Misinformation has been a recurring feature in the battle for votes on highly charged issues like naturalisation and tax reforms, landing some campaigners in hot water.
Looking at the most-talked about image of the current campaign, a Swiss voter might be inclined to think Muslim immigrants would be the main beneficiaries of a proposal to ease citizenship procedures for so-called third-generation foreigners. That seems to be the message of a poster, launched by a committee opposed to the initiative, featuring a woman in a burka and the phrase, “Uncontrolled naturalisation?”
The poster been roundly criticised for its inaccurate portrayal of reality. It’s just one of several examples of Swiss politicians creating their own “alternative facts” – a phrase used by an adviser to US President Donald Trump to dispute audience size at his inauguration – ahead of nationwide polls set for 12 February on naturalisation and other hot-button issues.
One burka too many
Soon after the poster was launched, news outlets and social media users wasted no time checking the facts. They pointed to a studycommissioned by the State Secretariat for Migration, which found that 58% of people eligible for the facilitated procedure – chiefly the grand-children of immigrants – are Italian.
But the campaigners have staunchly defended their approach. Although the Swiss People’s Party says it’s not responsible for the poster, its members sit on the committee opposing the proposal. The poster follows a well-oiled strategy to form simple, populist campaign narratives that have helped the People’s Party to win votes since the 1990s. These narratives often play on fears about future threats to Swiss identity and social cohesion.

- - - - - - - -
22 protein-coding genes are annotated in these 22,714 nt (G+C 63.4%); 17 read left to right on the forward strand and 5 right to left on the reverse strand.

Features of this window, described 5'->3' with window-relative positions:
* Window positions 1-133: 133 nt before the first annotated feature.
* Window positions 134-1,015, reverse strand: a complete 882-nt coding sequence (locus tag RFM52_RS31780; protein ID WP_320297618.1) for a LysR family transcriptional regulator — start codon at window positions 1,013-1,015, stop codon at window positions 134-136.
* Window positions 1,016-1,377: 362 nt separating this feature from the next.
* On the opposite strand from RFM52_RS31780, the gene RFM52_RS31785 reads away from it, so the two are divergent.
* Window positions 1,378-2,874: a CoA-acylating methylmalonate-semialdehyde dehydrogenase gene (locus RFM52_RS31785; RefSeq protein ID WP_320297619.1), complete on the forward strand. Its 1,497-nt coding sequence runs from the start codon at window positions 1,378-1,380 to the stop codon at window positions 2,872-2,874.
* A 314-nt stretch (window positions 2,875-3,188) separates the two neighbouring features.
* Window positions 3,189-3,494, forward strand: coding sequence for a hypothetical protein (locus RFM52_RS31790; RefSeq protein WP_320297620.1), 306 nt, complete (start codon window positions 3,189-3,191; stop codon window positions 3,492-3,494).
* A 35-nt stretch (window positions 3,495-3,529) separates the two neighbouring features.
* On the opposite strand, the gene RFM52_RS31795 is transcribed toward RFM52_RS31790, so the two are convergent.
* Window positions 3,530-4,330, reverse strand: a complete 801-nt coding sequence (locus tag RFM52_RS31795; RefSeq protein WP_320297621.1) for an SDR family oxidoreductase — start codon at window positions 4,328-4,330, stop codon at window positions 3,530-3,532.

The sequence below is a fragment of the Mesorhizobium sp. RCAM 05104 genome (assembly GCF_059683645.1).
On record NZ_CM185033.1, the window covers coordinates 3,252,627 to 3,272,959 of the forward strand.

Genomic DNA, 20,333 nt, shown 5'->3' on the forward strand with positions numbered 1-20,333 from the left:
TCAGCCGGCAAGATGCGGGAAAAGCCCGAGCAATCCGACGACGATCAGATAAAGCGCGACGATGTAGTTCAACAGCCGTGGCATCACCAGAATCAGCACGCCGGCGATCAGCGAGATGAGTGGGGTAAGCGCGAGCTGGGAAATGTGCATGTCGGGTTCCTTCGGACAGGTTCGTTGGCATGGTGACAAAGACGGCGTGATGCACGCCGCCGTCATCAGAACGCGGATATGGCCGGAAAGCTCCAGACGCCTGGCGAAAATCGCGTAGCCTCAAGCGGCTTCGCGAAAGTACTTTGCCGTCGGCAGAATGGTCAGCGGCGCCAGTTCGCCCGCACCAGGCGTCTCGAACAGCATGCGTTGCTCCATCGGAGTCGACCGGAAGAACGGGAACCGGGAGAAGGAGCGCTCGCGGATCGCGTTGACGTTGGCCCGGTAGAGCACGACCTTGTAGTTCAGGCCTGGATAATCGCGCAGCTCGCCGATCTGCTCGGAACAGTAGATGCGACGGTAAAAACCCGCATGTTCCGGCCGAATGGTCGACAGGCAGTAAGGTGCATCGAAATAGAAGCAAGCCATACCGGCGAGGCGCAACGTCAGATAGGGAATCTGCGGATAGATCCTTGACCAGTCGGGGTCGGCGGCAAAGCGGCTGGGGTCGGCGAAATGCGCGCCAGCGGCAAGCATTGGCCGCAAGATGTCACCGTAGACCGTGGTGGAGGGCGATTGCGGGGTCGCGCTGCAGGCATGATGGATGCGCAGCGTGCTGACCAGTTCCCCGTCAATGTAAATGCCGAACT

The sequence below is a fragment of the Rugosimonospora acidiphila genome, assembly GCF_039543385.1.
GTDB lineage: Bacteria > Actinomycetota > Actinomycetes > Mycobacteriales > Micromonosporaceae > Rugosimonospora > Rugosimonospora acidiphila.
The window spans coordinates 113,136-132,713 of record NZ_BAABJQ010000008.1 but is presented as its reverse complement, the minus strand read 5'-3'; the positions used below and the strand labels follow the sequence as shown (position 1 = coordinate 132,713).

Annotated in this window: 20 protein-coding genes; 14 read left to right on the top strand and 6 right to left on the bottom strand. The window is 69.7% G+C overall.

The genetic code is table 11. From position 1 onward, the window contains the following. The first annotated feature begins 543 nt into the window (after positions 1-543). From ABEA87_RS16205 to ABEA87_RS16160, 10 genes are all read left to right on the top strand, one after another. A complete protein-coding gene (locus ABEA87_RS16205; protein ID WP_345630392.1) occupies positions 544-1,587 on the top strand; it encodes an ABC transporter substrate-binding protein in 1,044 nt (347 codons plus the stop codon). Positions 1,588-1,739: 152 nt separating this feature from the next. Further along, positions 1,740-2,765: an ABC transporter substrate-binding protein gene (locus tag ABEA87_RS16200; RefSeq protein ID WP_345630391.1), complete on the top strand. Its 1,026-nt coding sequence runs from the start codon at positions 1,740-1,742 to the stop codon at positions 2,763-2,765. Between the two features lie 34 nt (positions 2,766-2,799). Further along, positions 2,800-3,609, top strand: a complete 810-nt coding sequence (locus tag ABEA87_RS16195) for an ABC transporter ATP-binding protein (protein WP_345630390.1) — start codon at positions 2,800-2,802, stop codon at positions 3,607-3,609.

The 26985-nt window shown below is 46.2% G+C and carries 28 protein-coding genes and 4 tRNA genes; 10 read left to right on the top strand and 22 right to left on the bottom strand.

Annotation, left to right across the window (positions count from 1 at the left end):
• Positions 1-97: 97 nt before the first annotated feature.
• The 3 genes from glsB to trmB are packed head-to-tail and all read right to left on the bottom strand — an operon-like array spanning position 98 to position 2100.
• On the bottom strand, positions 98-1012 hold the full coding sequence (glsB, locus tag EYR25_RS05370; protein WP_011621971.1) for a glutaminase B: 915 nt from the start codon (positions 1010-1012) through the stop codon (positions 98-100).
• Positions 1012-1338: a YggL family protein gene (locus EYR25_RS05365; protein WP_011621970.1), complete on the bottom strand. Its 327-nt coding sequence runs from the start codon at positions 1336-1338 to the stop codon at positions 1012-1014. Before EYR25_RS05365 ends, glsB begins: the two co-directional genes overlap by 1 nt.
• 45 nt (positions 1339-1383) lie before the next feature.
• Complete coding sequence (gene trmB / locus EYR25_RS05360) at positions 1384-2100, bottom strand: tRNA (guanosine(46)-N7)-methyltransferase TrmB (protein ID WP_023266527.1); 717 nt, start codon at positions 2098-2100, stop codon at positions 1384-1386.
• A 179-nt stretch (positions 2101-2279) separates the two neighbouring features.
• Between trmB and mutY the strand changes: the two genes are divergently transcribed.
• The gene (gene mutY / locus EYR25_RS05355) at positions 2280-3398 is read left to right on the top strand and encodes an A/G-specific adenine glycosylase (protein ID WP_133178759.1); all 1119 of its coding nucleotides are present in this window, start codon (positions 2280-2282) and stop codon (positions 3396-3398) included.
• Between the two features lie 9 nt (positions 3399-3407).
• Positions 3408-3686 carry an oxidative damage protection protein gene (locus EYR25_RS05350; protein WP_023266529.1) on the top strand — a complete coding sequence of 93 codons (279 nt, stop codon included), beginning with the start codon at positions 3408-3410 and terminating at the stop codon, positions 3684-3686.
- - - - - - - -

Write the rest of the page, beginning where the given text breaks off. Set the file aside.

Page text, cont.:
One People’s Party parliamentarian summed up the latest message at a campaign stop.
“This poster is simply stating that, one day, the people concerned – the large cohorts – will no longer be the Italians, but they might potentially be people like this,” said Jean-Luc Addor, his finger on the burka poster, in a clip that aired on French-language Swiss public television (RTS).
The study estimated a total of 24,655 people would be eligible for the procedure today, though experts believe only a small proportion would apply for citizenship. As others have noted, the only Muslim-majority countries among the main nationalities concerned are Turkey (9%) – from which immigration to Switzerland has been in steady decline for the past decade – and Kosovo (3.9%). In neither country is wearing the burka a prevalent custom. If the proposal is approved, the number of Muslims applying for facilitated naturalisation would be modest at best.
But some People’s Party politicians have gone further, suggesting jihadists could well gain citizenship. The youth arm of the People’s Party in canton Schwyz has even put this claim in poster form. Yet supporting a terrorist group or other criminal organisation is actually unlawful in Switzerland, and eligibility for citizenship includes respecting the law and not posing a threat to national or international security. Last year the Federal Criminal Court even upheld a decision by the authorities to confiscate the Swiss passport of an alleged jihadist with dual nationality.
In a separate campaign flyer, the People’s Party – the only major party to oppose the citizenship initiative – has pushed another claim: that Switzerland naturalises more residents than neighbouring countries. The flyer shows a graphic that omits among others Luxembourg which, according to Eurostat figures, issues more passports per total number of inhabitants than any other European country.
Distorting images and words has landed another group of campaigners in hot water. The Swiss Federation of Small and Medium Enterprises released a flyer that portrays five politicians from the left who oppose new corporate tax reforms as being supporters of the proposed changes.